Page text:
The Winners and Losers of the West Coast Swing

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Here are the winners and losers off the 2003 West Coast Swing:
 
WINNERS
 
Tiger Woods
 
Spotted the tour a five event head start and inside of three weeks jumped ahead of Ernie Els and a little more than $50,000 behind Mike Weir on the money list, which you know hell win for the fifth straight year. Were it not for a Saturday 73 at Riviera, he might have gone three for three. Short game looks even better than ever, if thats possible. Pours damn near every four and five footer dead into the heart. When he misses, its usually an aggressive lip out. Lag putts beautifully. And whens the last time you saw Tiger run a chip shot 15 feet past, or chunk a pitch 10 feet short? His work in bunkers - loved the shot on the 35th at La Costa to close out Toms - and from tough lies just off the green is so exceptional that often times were thinking, just as he is, that it has a legitimate chance to go in. Also demonstrated the ability to play a wide array of shots. At La Costa, so many of the hole locations were at the back of the putting greens and with the turf so wet, 120 yard wedge shots were spinning back much too far, leaving guys often times in three-putt territory. Tiger took great pride in hitting 8 iron from 120 or 6 iron from 150 to take the spin off the ball. And it the trend of toughening up golf courses on the PGA Tour continues, then Tiger may win 90 percent of his starts, or something crazy like that. Grow the rough and make accuracy the most important factor and hell hit the stinger two-iron in play all day. Let the rough around the green get thick and clumpy, whos better with the impossible than this guy? Make four footers for par mean something, Tigers your man. Of course, if you go the opposite route and back off on the challenge where guys can uncork driver with virtually no penalty, I seem to remember that he obliterated St. Andrews as well as the old Augusta layout, and thats just the short list of courses that he grabbed by the collar and tossed aside with frightening ease. Pebbles a legendary track, isnt it? He brought Pebble to its knees. In a U.S. Open for goodness sakes.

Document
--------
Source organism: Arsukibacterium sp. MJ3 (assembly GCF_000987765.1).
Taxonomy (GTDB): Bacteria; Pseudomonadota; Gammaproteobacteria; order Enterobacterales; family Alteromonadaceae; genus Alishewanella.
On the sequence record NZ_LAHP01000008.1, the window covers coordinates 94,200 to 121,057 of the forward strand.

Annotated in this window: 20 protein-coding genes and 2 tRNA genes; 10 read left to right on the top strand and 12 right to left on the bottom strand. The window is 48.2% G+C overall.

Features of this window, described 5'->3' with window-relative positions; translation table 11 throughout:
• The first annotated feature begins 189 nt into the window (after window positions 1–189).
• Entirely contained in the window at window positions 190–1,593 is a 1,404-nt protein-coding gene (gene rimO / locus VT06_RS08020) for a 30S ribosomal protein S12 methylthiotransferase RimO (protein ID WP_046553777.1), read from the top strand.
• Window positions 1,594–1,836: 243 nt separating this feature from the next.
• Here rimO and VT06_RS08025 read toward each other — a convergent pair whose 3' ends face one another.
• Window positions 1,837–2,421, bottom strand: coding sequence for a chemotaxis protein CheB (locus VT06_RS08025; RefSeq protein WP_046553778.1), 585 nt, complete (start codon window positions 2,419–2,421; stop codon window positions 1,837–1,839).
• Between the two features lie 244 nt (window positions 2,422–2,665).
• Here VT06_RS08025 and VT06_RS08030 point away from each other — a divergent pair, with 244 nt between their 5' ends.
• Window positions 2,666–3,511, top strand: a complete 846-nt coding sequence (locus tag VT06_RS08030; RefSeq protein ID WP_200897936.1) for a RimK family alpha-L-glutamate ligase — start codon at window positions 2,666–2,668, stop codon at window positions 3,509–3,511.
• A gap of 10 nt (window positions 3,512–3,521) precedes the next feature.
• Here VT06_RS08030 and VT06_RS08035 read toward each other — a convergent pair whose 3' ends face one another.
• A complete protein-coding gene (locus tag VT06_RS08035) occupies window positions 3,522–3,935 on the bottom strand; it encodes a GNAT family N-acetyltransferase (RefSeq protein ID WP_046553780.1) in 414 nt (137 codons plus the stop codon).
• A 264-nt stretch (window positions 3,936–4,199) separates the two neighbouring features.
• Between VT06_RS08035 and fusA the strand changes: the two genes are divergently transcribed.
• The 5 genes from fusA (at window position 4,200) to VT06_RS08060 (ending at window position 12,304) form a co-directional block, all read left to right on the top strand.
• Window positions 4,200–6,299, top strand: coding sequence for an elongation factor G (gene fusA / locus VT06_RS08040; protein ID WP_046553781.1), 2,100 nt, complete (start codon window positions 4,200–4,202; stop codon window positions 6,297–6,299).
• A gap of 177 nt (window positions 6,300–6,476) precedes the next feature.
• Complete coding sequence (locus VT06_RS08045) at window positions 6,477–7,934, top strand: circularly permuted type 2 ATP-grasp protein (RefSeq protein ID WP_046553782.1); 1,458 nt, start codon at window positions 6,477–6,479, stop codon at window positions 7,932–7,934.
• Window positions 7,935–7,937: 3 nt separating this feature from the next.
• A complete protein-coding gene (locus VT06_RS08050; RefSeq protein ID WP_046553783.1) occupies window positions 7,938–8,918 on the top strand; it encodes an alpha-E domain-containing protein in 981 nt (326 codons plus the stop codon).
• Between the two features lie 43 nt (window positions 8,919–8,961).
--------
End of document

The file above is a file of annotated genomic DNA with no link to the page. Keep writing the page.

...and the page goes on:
Bottom line is this: people in their quest to anoint a rival to Tiger or to suggest that the gap on number one has closed, fail to recognize that Tiger, too, is improving. Really. He just turned 27. Hes in command of his skills as or more confidently than any other golfer Ive ever seen over a sustained period of time. Total, unquestioned belief in his every move. If theres doubt, he self corrects very quickly. If the physical rhythm is off, hell hang in so as never to shoot himself completely out of a tournament. If you get the chance, follow him in person someday. Between the powerful golf swing and the meteoric flight of his shots and his delicate hands around the greens and his championship, athletic walk, Tiger Woods is absolutely spectacular to watch. Am I gushing? Yes. I followed him this week at La Costa. Tigers a mindblower.